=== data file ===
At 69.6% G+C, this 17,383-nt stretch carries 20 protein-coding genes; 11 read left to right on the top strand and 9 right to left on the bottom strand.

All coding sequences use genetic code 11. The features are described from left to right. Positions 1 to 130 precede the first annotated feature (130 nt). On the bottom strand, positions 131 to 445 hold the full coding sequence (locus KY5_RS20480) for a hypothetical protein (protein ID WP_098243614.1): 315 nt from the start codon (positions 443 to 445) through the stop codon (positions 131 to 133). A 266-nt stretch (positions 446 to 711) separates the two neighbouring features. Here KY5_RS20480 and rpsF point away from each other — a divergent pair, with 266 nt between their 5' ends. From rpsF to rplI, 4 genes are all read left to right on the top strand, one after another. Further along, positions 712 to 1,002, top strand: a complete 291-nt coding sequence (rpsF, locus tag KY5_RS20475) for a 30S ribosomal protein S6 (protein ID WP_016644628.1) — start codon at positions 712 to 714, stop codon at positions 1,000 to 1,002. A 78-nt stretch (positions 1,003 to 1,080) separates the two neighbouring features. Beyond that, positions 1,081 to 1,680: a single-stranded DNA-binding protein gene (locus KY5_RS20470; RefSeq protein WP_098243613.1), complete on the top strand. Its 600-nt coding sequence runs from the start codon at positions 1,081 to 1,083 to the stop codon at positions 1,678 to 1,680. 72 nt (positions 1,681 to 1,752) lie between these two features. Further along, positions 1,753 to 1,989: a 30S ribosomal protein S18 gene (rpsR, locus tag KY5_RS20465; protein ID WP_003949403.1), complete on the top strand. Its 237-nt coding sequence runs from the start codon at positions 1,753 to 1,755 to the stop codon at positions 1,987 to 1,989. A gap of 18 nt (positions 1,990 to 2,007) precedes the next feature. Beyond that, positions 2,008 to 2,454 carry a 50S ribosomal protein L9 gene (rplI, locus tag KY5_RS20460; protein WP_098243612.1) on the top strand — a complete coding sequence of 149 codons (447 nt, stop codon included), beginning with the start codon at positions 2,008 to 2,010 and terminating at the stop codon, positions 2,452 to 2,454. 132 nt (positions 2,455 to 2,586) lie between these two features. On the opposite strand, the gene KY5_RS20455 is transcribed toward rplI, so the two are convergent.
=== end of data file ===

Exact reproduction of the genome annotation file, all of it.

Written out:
At 69.6% G+C, this 17,383-nt stretch carries 20 protein-coding genes; 11 read left to right on the top strand and 9 right to left on the bottom strand.

All coding sequences use genetic code 11. The features are described from left to right. Positions 1 to 130 precede the first annotated feature (130 nt). On the bottom strand, positions 131 to 445 hold the full coding sequence (locus KY5_RS20480) for a hypothetical protein (protein ID WP_098243614.1): 315 nt from the start codon (positions 443 to 445) through the stop codon (positions 131 to 133). A 266-nt stretch (positions 446 to 711) separates the two neighbouring features. Here KY5_RS20480 and rpsF point away from each other — a divergent pair, with 266 nt between their 5' ends. From rpsF to rplI, 4 genes are all read left to right on the top strand, one after another. Further along, positions 712 to 1,002, top strand: a complete 291-nt coding sequence (rpsF, locus tag KY5_RS20475) for a 30S ribosomal protein S6 (protein ID WP_016644628.1) — start codon at positions 712 to 714, stop codon at positions 1,000 to 1,002. A 78-nt stretch (positions 1,003 to 1,080) separates the two neighbouring features. Beyond that, positions 1,081 to 1,680: a single-stranded DNA-binding protein gene (locus KY5_RS20470; RefSeq protein WP_098243613.1), complete on the top strand. Its 600-nt coding sequence runs from the start codon at positions 1,081 to 1,083 to the stop codon at positions 1,678 to 1,680. 72 nt (positions 1,681 to 1,752) lie between these two features. Further along, positions 1,753 to 1,989: a 30S ribosomal protein S18 gene (rpsR, locus tag KY5_RS20465; protein ID WP_003949403.1), complete on the top strand. Its 237-nt coding sequence runs from the start codon at positions 1,753 to 1,755 to the stop codon at positions 1,987 to 1,989. A gap of 18 nt (positions 1,990 to 2,007) precedes the next feature. Beyond that, positions 2,008 to 2,454 carry a 50S ribosomal protein L9 gene (rplI, locus tag KY5_RS20460; protein WP_098243612.1) on the top strand — a complete coding sequence of 149 codons (447 nt, stop codon included), beginning with the start codon at positions 2,008 to 2,010 and terminating at the stop codon, positions 2,452 to 2,454. 132 nt (positions 2,455 to 2,586) lie between these two features. On the opposite strand, the gene KY5_RS20455 is transcribed toward rplI, so the two are convergent.